by Jason Cruise
We often think of faith as placing our trust in God, and that is, in effect, the definition of faith. To trust in "what is not seen." There is an area, however, where God is looking to see if He can trust you ... and it's found in your money.
He who is faithful in a very little thing is faithful also in much; and he who is unrighteous in a very little thing is unrighteous also in much. Therefore if you have not been faithful in the use of unrighteous wealth, who will entrust the true riches to you? And if you have not been faithful in the use of that which is another's, who will give you that which is your own? No servant can serve two masters; for either he will hate the one and love the other, or else he will be devoted to one and despise the other. You cannot serve God and wealth. - Luke 16:10-12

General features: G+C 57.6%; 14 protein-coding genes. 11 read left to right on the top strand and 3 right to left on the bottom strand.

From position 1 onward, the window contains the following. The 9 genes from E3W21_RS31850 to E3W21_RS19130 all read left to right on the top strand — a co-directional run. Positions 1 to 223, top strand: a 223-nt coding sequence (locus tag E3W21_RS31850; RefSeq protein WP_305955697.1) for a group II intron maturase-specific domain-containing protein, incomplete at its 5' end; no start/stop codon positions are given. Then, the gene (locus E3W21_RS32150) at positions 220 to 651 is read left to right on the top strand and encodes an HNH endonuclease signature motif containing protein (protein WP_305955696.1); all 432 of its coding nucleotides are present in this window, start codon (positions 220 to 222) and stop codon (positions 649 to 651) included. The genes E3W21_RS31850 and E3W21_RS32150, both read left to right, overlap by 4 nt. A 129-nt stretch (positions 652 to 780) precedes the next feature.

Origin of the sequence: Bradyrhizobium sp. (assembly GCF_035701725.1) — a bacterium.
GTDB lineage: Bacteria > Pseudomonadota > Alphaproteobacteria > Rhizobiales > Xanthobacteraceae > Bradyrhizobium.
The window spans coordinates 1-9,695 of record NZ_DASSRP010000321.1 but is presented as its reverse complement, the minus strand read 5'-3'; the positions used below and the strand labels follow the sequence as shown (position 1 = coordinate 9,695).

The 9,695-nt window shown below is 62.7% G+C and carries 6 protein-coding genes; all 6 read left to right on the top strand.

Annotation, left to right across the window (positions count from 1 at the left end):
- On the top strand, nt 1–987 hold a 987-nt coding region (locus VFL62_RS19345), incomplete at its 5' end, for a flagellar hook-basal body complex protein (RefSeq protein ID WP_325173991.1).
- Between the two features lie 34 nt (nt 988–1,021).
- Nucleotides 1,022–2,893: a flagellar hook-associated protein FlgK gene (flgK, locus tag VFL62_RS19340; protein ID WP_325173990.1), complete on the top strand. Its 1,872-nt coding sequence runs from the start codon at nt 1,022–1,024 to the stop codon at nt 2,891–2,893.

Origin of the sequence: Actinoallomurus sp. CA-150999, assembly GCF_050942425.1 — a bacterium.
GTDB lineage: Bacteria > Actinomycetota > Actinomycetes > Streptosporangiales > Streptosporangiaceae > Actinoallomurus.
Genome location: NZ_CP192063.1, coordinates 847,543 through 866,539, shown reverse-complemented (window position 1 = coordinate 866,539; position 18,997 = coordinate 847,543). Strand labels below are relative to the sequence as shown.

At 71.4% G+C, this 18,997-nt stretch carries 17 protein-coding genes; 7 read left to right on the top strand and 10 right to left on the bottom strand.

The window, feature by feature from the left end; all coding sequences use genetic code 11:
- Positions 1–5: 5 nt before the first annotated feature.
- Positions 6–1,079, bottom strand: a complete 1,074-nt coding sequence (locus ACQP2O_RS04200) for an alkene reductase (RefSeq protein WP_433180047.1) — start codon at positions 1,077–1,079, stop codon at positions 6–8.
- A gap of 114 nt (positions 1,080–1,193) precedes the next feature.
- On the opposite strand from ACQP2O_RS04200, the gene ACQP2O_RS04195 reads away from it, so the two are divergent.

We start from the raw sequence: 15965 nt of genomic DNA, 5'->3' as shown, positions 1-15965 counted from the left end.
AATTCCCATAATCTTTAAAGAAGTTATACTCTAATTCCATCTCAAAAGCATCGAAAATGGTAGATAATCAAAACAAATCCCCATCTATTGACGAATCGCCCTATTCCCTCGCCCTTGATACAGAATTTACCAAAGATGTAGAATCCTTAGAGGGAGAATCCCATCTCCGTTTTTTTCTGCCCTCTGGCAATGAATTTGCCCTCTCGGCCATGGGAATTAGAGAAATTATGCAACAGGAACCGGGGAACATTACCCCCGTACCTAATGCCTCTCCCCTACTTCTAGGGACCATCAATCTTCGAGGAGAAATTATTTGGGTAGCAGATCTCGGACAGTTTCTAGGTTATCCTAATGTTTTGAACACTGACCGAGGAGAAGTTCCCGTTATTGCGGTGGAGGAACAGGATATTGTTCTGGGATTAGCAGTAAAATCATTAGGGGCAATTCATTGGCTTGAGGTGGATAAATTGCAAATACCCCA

God is not against you making a profit. In fact, God is not offended by profit at all.
He's offended by pouring out His blessings on His people only to watch them balk at His goodness by refusing to honor His word about monetary obedience. We often pray for God "bless" us with more. Why should He? If you are not faithful with what you already have, then why should He funnel more wealth your way only to watch you continue in your unfaithfulness? God will not be a perpetrator to your sin. It's against His nature.
God calls us to trust Him with the money He gives us. Do not be led to believe that He cannot provide for you should you be faithful to Him. In the end, every man must come to a simple conclusion: will I trust God with His commands to tithe out of obedience, or will I tight-grip the money He gave me because I do not trust His return?
In the end, you are forced to choose, because you cannot "server two masters."